Archive for December, 2008

Lions and Foxes and Bears, Oh My

Friday, December 5th, 2008

Correspondents Corner

(Diane S., Southwest Texas)

Big Bend National Park in Southwest Texas

Turtle Journal kicks off Correspondents Corner, an important vehicle for readers and colleagues from around the globe to share a glimpse of wildlife within their corner of world and to exchange stories, anecdotes and ideas about nature, research, rescue and conservation.  We are so pleased to begin this series with a montage of wonderful photographs from Diane S., a correspondent from Southwest Texas.

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Wildlife of High Chihuahuan Desert in the Chisos Mountains

Diane S. has lived with her husband in Big Bend National Park in the high Chuhuahuan Desert surrounded by the Chisos Mountains in Southwest Texas (see map above) for the last couple of years.  She  graciously provided photographs that we compiled into the above video as samples of wildlife found in this pristine natural habitat.  They were all taken in her yard!  As Diane says, “I get to enjoy all the wonderful flora and fauna (of the national park).  (It’s) so great to be close to nature in the raw.“  It’s also great for us to experience the beauty of the high Chihuahuan Desert through her photographer’s eye.

Port Angeles Area of Pacific Northwest

In January 2009, Diane and her spouse will be transferring to the Olympic National Forest near Port Angeles, Washington.  We encourange her to share her natural experiences of the majestic Pacific Northwest with Turtle Journal readers.  We have some familiarity with the Port Angeles area and know that Diane will find natural discoveries around every turn.  Diane particularly looks forward to the wildlife refuge at the Dungeness Sand Spit.  “There are beautiful sealions and water birds. It is 5 miles long. With all the beaches it is a beautiful place to return to.”

We invite Turtle Journal readers to become correspondents and to share natural experiences with like-minded colleagues and interested friends.  Email photographs, captions and stories to the Turtle Journal team at capecodconsultants@comcast.net for inclusion in a future Correspondents Corner.     

Ars Gratia Artis — Driftart of Cape Cod

Wednesday, December 3rd, 2008

“Home with a View” Driftart on Cape Cod Bay

L’art pour l’art, the French expression and philosophy that transformed itself into the haughty Latin ARS GRATIA ARTIS encircling the Metro-Goldwyn-Mayer roaring lion, championed the purity of art solely for art’s sake.  Within this philosophy, a work of art possesses inherent and intrinsic value distinct from any moral lesson or utilitarian purpose.  Art is simply art.

Anonymous Driftart Scattered Along Deserted Beaches

While it may prove a difficult challenge to maintain that purist philosophy in the chic galaries and trendy studios of SoHo, the abandoned beaches of wintry Cape Cod afford the lonely pleasure of artistic expression beyond the smothering glare of adoring fans and nattering critics and without any thought of commercialism.  In fact, ephemeral driftart goes unseen and unappreciated by anyone except its creators, transient flocks of waterfowl, a stray seal or two that may haul up to bask nearby, and a few layered, bundled, wind-blown and eccentric hikers.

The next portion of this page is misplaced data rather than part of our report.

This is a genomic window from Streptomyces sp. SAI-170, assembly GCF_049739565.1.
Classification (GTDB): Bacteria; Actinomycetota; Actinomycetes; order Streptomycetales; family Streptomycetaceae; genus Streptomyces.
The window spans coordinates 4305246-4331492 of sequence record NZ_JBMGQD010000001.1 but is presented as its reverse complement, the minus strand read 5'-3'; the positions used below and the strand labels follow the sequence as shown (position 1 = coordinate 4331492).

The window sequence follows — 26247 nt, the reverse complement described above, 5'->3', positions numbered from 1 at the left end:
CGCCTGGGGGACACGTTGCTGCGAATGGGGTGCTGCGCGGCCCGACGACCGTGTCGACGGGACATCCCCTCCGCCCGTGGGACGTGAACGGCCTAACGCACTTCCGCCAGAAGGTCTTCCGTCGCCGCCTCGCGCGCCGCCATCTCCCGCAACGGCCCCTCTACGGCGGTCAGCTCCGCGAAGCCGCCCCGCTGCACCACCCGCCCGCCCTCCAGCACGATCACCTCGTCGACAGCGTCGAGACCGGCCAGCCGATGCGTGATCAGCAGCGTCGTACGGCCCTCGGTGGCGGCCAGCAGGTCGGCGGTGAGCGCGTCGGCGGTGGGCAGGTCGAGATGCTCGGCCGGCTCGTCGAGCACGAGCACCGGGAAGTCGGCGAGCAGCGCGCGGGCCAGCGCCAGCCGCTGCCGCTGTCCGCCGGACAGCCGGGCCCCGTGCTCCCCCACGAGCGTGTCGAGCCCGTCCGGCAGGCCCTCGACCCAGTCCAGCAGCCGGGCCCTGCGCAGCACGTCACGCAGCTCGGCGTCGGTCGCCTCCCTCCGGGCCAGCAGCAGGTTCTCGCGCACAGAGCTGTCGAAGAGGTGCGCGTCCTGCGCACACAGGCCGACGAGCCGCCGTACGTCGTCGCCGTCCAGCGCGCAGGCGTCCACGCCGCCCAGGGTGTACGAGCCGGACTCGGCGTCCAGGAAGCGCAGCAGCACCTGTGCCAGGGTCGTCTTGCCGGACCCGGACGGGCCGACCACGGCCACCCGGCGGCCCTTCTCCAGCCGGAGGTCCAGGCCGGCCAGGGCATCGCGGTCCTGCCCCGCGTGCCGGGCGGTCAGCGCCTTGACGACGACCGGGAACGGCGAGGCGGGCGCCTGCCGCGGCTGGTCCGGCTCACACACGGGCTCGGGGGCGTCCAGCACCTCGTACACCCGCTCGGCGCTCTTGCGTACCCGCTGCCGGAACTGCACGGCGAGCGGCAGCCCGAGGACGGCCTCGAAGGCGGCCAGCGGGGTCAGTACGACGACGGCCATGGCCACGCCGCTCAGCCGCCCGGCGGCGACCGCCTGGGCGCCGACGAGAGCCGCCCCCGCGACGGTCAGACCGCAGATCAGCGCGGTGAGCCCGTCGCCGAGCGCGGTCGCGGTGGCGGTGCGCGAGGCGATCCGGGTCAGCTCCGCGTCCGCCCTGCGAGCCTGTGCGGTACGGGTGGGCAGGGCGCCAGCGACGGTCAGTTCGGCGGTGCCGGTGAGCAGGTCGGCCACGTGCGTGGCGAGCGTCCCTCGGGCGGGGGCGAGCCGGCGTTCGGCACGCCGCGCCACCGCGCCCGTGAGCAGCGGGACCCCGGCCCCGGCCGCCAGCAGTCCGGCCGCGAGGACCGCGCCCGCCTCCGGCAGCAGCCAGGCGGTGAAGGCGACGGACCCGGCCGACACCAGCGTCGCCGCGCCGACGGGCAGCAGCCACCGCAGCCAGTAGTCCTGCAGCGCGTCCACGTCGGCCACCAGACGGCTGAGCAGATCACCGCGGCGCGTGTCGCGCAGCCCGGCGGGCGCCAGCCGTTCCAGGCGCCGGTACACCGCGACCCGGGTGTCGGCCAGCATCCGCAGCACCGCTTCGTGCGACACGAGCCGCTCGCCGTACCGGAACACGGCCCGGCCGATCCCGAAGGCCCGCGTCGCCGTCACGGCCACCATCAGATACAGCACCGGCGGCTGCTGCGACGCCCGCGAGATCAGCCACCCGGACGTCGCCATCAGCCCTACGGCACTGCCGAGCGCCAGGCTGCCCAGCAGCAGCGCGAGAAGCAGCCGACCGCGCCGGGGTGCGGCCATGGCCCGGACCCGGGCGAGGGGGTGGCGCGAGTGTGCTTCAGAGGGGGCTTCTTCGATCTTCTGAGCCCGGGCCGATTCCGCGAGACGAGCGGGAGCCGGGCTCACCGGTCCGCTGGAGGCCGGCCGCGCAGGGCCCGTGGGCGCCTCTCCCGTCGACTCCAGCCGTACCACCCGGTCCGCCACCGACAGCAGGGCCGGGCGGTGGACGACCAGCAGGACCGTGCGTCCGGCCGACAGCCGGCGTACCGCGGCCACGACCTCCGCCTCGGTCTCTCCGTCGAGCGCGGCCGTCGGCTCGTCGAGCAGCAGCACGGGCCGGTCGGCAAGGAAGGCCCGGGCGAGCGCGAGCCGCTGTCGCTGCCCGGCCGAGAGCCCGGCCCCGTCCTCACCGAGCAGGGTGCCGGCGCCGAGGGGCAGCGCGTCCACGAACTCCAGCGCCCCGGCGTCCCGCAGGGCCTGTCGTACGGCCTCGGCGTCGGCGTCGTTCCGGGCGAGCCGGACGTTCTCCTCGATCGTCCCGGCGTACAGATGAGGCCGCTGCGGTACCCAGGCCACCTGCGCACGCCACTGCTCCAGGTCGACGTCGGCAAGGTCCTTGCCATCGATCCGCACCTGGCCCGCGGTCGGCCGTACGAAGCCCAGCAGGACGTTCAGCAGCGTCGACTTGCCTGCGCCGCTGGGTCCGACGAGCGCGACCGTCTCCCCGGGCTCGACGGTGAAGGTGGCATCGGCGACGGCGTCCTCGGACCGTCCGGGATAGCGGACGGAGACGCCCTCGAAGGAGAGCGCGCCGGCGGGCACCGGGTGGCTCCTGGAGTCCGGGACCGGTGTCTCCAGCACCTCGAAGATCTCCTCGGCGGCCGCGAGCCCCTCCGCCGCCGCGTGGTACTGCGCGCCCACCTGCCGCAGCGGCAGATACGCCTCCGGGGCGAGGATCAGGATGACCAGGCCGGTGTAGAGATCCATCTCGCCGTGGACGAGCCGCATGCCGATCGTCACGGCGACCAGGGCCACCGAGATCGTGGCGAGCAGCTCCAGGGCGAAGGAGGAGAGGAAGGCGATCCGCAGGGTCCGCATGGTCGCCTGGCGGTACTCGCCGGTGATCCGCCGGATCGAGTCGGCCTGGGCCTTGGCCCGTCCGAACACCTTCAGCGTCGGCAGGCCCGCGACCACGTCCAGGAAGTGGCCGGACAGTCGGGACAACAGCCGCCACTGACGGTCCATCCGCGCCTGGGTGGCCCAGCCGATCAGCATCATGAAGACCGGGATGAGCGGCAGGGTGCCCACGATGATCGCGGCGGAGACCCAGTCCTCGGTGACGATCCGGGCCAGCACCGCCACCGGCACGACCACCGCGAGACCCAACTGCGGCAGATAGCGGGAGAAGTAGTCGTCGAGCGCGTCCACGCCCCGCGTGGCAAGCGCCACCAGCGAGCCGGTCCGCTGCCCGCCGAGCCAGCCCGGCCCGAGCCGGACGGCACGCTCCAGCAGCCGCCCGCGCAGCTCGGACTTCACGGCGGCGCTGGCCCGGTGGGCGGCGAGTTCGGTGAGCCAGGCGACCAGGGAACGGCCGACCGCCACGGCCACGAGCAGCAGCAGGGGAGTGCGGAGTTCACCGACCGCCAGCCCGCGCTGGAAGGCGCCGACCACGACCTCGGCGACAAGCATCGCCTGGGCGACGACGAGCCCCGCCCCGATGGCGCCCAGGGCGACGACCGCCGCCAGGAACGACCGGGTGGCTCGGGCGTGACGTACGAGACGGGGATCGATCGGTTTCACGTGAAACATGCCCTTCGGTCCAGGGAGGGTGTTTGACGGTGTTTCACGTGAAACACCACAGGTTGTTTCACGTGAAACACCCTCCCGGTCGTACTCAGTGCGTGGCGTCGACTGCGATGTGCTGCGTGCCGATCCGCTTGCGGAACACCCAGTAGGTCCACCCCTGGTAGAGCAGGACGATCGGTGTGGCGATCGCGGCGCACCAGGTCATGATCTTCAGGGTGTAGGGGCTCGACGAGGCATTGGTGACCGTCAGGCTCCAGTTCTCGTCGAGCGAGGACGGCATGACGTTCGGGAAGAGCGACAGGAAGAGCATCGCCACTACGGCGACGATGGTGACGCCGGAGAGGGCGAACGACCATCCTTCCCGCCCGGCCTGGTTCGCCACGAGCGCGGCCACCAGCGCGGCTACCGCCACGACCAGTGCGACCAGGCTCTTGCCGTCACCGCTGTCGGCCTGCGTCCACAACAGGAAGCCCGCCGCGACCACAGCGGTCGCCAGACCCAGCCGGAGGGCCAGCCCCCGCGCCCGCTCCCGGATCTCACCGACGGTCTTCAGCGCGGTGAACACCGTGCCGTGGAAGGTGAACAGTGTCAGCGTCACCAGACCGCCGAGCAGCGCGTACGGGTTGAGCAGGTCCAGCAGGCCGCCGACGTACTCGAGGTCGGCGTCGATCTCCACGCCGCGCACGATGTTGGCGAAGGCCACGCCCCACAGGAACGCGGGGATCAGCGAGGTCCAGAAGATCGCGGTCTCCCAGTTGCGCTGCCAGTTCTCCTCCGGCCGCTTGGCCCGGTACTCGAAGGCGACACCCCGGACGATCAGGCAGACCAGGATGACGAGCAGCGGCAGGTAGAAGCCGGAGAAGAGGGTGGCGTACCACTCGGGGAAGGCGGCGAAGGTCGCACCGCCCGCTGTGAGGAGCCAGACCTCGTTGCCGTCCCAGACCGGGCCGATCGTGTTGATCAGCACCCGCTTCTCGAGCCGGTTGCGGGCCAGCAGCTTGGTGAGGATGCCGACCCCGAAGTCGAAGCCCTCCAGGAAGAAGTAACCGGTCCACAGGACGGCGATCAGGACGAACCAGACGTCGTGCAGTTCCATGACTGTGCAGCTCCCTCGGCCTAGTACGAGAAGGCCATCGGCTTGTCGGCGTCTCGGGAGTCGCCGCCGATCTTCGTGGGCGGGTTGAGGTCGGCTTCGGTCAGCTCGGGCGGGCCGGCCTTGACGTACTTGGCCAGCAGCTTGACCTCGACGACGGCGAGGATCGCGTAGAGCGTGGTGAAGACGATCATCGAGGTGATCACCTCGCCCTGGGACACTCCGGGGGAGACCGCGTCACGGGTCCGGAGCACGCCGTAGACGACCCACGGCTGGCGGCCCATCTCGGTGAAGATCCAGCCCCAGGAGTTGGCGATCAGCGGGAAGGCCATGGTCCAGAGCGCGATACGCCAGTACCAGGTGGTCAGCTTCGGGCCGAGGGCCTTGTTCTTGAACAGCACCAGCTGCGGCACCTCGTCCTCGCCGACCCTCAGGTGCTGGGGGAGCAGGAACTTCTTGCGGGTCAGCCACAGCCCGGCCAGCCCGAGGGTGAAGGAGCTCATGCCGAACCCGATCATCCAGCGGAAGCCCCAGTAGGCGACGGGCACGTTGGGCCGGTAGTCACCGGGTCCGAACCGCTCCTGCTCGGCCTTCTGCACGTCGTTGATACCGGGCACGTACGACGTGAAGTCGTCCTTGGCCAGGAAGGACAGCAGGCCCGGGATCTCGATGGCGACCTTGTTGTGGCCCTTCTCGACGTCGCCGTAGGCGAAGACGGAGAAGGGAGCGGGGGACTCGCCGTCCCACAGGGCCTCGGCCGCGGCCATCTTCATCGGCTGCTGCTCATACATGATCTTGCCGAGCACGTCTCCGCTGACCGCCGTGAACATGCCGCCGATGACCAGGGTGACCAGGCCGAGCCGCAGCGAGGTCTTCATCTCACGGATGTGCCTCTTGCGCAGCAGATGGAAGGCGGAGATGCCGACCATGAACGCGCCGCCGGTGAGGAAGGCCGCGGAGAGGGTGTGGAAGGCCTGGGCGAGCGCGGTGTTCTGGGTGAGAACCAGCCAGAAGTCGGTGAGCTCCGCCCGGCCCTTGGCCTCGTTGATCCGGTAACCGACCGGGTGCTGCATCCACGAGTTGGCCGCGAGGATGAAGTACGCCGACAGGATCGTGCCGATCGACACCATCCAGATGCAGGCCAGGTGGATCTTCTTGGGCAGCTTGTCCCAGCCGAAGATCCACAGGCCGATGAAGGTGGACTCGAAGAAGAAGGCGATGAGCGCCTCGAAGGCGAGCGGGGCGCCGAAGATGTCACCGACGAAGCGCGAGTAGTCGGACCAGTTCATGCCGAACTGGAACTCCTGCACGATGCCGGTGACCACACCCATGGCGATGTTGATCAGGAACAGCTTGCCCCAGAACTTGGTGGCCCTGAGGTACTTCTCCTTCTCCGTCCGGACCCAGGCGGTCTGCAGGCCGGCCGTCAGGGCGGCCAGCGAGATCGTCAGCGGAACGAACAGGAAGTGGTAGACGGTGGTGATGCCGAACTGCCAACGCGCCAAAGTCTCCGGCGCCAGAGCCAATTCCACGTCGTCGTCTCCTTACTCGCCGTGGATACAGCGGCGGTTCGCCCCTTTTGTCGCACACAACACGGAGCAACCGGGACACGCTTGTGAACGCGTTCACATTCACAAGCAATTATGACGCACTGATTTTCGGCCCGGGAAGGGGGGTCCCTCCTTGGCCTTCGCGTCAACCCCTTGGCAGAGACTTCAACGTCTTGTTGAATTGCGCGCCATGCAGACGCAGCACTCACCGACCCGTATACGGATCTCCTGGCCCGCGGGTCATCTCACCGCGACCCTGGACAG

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No Place Like Home for the Holidays

The Turtle Journal calls these creations driftart, a contraction of drift and art.  When we first explored the winter beaches of the Outer Cape, wandering miles from the nearest landing, we were surprised to encounter driftart scattered randomly along the Great Back Beach from Chatham to Provincetown, and the long, lonely stretches of bayside beach from Provincetown to Jeremy Point in Wellfleet, more than 45 miles of sand, surf, wrackline and little else from each November through March. 

“Home Sweet Home” Driftart

Where nothing had been yesterday, a collage of flotsam and jetsam springs to life, created first by the inspiration of a single artist, then augmented by other hardy designers and shaped into a unique community artwork.  Every few days until an Atlantic storm erases the entire masterpiece, someone adds a touch here or links existing objects there to invoke a new effect.  Located quite literally in the middle of nowhere, seen by no one, shaped for the pure, simple pleasure of anonymous artists who create it, and vanishing into unnoticed oblivion within a blink of the storm god’s whim, these driftart works are a true manifestation of arts for art’s sake.

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Blackfish Creek Driftart

Sightings of actual driftartists are as rare as credible photographs of bigfoot or glimpses of urban graffiti taggers.  They create their works outside the view of civilization, during times when fleeting, summer civilization has returned to its mainland roots and when the Outer Cape has resumed its natural state of raw, uncontrollable wildness.  We suspect you’d be surprised by their identity and they’d be equally surprised to be viewed as artists.  Yet, we like to think of these individuals as kindred warriors to those prehistoric cave artists of 30 millennia ago who created masterpieces of expression in cryptic, inaccessible underground locations unlikely ever to be seen by a fawning public.  And so it is with Cape Cod driftartists who build their creations along equally inaccessible winter beaches with the sure knowledge that their work will soon disappear unseen and unnoticed into the ocean depths.  Art of art’s sake.  Ars gratia artis.  L’art pour l’art.